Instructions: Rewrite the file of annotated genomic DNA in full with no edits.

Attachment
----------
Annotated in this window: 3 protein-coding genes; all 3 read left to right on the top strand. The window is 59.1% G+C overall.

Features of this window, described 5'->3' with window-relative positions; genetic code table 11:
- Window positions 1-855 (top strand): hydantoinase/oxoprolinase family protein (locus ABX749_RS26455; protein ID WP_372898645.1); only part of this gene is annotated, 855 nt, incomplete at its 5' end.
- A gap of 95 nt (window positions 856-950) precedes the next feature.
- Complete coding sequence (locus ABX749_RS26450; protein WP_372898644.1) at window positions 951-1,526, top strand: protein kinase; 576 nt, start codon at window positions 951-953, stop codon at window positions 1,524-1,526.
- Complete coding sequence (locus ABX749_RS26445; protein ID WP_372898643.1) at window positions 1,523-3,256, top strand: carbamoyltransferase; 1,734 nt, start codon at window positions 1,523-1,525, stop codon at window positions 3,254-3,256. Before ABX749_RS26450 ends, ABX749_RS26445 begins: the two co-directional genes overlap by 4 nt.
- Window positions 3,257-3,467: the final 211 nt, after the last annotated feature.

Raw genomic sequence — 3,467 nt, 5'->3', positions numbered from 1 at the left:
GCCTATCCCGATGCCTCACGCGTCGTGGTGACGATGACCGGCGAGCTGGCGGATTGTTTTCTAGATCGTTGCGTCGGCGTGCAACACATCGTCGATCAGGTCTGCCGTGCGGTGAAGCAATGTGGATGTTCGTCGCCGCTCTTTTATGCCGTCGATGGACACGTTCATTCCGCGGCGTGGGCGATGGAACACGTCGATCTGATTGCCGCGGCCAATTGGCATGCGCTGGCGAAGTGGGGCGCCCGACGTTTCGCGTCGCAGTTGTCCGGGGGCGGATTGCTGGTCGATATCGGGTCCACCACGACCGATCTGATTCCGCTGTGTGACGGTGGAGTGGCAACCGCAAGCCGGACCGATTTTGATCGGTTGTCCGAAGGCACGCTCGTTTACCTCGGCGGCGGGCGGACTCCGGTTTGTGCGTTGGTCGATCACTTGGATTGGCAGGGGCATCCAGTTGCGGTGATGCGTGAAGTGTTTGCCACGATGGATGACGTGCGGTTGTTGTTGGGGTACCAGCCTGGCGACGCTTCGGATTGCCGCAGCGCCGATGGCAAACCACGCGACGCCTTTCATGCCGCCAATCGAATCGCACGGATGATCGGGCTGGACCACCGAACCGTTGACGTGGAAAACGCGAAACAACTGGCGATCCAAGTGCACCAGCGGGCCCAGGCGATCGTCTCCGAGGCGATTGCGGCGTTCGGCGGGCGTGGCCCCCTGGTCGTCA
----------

Annotated in this window: 3 protein-coding genes; all 3 read left to right on the top strand. The window is 59.1% G+C overall.

Features of this window, described 5'->3' with window-relative positions; genetic code table 11:
- Window positions 1-855 (top strand): hydantoinase/oxoprolinase family protein (locus ABX749_RS26455; protein ID WP_372898645.1); only part of this gene is annotated, 855 nt, incomplete at its 5' end.
- A gap of 95 nt (window positions 856-950) precedes the next feature.
- Complete coding sequence (locus ABX749_RS26450; protein WP_372898644.1) at window positions 951-1,526, top strand: protein kinase; 576 nt, start codon at window positions 951-953, stop codon at window positions 1,524-1,526.
- Complete coding sequence (locus ABX749_RS26445; protein ID WP_372898643.1) at window positions 1,523-3,256, top strand: carbamoyltransferase; 1,734 nt, start codon at window positions 1,523-1,525, stop codon at window positions 3,254-3,256. Before ABX749_RS26450 ends, ABX749_RS26445 begins: the two co-directional genes overlap by 4 nt.
- Window positions 3,257-3,467: the final 211 nt, after the last annotated feature.

Raw genomic sequence — 3,467 nt, 5'->3', positions numbered from 1 at the left:
GCCTATCCCGATGCCTCACGCGTCGTGGTGACGATGACCGGCGAGCTGGCGGATTGTTTTCTAGATCGTTGCGTCGGCGTGCAACACATCGTCGATCAGGTCTGCCGTGCGGTGAAGCAATGTGGATGTTCGTCGCCGCTCTTTTATGCCGTCGATGGACACGTTCATTCCGCGGCGTGGGCGATGGAACACGTCGATCTGATTGCCGCGGCCAATTGGCATGCGCTGGCGAAGTGGGGCGCCCGACGTTTCGCGTCGCAGTTGTCCGGGGGCGGATTGCTGGTCGATATCGGGTCCACCACGACCGATCTGATTCCGCTGTGTGACGGTGGAGTGGCAACCGCAAGCCGGACCGATTTTGATCGGTTGTCCGAAGGCACGCTCGTTTACCTCGGCGGCGGGCGGACTCCGGTTTGTGCGTTGGTCGATCACTTGGATTGGCAGGGGCATCCAGTTGCGGTGATGCGTGAAGTGTTTGCCACGATGGATGACGTGCGGTTGTTGTTGGGGTACCAGCCTGGCGACGCTTCGGATTGCCGCAGCGCCGATGGCAAACCACGCGACGCCTTTCATGCCGCCAATCGAATCGCACGGATGATCGGGCTGGACCACCGAACCGTTGACGTGGAAAACGCGAAACAACTGGCGATCCAAGTGCACCAGCGGGCCCAGGCGATCGTCTCCGAGGCGATTGCGGCGTTCGGCGGGCGTGGCCCCCTGGTCGTCA